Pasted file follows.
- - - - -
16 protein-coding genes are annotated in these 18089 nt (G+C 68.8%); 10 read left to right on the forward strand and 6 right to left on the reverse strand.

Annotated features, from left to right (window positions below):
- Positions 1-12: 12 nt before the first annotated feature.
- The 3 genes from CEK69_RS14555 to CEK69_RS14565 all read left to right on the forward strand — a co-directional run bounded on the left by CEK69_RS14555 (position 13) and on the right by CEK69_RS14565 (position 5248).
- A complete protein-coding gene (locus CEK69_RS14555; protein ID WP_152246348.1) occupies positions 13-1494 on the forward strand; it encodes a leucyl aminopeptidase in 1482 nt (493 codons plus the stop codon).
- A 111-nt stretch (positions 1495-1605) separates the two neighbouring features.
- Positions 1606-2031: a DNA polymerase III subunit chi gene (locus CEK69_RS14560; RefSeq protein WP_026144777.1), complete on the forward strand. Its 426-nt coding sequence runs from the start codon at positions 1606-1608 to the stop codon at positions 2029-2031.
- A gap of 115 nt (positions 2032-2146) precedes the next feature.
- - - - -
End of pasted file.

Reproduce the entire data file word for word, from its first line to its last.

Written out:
16 protein-coding genes are annotated in these 18089 nt (G+C 68.8%); 10 read left to right on the forward strand and 6 right to left on the reverse strand.

Annotated features, from left to right (window positions below):
- Positions 1-12: 12 nt before the first annotated feature.
- The 3 genes from CEK69_RS14555 to CEK69_RS14565 all read left to right on the forward strand — a co-directional run bounded on the left by CEK69_RS14555 (position 13) and on the right by CEK69_RS14565 (position 5248).
- A complete protein-coding gene (locus CEK69_RS14555; protein ID WP_152246348.1) occupies positions 13-1494 on the forward strand; it encodes a leucyl aminopeptidase in 1482 nt (493 codons plus the stop codon).
- A 111-nt stretch (positions 1495-1605) separates the two neighbouring features.
- Positions 1606-2031: a DNA polymerase III subunit chi gene (locus CEK69_RS14560; RefSeq protein WP_026144777.1), complete on the forward strand. Its 426-nt coding sequence runs from the start codon at positions 1606-1608 to the stop codon at positions 2029-2031.
- A gap of 115 nt (positions 2032-2146) precedes the next feature.